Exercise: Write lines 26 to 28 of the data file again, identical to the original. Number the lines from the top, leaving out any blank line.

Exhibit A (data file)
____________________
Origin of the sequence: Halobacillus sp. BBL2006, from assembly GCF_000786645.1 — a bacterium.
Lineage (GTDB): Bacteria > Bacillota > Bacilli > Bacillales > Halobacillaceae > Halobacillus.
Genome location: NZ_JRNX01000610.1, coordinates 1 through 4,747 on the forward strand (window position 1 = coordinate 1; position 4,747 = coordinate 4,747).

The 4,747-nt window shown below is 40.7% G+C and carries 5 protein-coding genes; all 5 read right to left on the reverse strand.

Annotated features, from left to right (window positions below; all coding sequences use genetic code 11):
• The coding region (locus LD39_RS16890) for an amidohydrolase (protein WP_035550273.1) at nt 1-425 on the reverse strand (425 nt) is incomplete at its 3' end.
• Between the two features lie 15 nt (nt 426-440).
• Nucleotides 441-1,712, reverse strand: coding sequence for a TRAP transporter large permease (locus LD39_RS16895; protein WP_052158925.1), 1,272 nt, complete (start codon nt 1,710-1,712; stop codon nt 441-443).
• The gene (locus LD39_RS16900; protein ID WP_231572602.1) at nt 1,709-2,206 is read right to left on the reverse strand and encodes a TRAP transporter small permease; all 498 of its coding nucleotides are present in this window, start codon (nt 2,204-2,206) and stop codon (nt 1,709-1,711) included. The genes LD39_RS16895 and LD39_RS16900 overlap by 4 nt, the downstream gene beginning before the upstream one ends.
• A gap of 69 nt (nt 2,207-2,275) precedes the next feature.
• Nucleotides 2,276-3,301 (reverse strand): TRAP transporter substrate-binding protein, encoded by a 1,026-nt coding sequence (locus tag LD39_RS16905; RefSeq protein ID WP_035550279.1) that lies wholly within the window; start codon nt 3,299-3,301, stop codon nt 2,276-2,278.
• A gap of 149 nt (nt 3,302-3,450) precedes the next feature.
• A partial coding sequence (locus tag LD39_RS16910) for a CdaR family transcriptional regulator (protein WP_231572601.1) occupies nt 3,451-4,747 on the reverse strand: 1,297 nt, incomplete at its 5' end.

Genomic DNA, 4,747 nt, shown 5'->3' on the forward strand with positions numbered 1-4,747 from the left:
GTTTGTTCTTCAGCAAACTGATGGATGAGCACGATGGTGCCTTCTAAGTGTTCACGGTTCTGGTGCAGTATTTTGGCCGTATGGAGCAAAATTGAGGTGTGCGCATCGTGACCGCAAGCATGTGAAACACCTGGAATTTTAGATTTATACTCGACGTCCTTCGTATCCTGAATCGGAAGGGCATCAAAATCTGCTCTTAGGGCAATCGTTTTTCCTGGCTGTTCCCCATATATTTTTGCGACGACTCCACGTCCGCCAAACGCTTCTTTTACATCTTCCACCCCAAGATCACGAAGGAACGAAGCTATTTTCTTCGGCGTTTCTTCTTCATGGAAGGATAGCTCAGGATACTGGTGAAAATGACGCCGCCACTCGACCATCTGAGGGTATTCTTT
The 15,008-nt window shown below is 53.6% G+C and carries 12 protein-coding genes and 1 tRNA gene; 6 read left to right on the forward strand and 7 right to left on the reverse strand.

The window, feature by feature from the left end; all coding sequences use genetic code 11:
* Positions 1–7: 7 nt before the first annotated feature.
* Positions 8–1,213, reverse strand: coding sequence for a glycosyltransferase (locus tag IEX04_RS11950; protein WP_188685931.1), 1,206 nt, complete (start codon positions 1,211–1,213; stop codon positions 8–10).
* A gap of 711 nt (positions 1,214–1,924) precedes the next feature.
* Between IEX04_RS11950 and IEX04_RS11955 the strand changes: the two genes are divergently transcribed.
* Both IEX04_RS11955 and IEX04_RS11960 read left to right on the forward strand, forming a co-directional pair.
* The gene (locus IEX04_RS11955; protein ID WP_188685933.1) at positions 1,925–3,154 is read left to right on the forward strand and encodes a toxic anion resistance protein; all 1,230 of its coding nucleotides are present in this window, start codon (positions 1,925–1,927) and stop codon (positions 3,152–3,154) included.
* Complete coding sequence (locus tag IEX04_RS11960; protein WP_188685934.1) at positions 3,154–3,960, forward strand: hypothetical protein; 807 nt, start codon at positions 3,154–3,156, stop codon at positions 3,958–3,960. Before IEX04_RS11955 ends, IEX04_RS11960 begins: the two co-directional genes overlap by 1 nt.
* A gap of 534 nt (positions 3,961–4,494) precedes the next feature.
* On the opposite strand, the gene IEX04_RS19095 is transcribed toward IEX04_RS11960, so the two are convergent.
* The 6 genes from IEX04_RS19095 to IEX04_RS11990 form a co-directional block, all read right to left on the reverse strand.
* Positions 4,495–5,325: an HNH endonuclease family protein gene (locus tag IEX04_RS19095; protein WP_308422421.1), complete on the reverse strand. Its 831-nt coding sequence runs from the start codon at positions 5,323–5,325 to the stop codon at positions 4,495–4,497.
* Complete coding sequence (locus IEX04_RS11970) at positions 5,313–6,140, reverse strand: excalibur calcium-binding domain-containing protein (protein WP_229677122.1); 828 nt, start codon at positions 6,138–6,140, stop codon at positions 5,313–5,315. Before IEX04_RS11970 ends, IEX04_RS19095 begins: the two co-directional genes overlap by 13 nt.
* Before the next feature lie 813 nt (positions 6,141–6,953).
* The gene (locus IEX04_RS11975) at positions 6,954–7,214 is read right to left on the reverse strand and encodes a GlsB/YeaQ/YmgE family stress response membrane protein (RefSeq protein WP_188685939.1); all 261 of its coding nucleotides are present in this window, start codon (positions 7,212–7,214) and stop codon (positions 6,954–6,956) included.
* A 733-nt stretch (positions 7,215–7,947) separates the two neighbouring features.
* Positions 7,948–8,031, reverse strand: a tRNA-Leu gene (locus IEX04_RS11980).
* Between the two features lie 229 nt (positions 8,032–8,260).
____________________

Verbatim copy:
* On the opposite strand, the gene IEX04_RS19095 is transcribed toward IEX04_RS11960, so the two are convergent.
* The 6 genes from IEX04_RS19095 to IEX04_RS11990 form a co-directional block, all read right to left on the reverse strand.
* Positions 4,495–5,325: an HNH endonuclease family protein gene (locus tag IEX04_RS19095; protein WP_308422421.1), complete on the reverse strand. Its 831-nt coding sequence runs from the start codon at positions 5,323–5,325 to the stop codon at positions 4,495–4,497.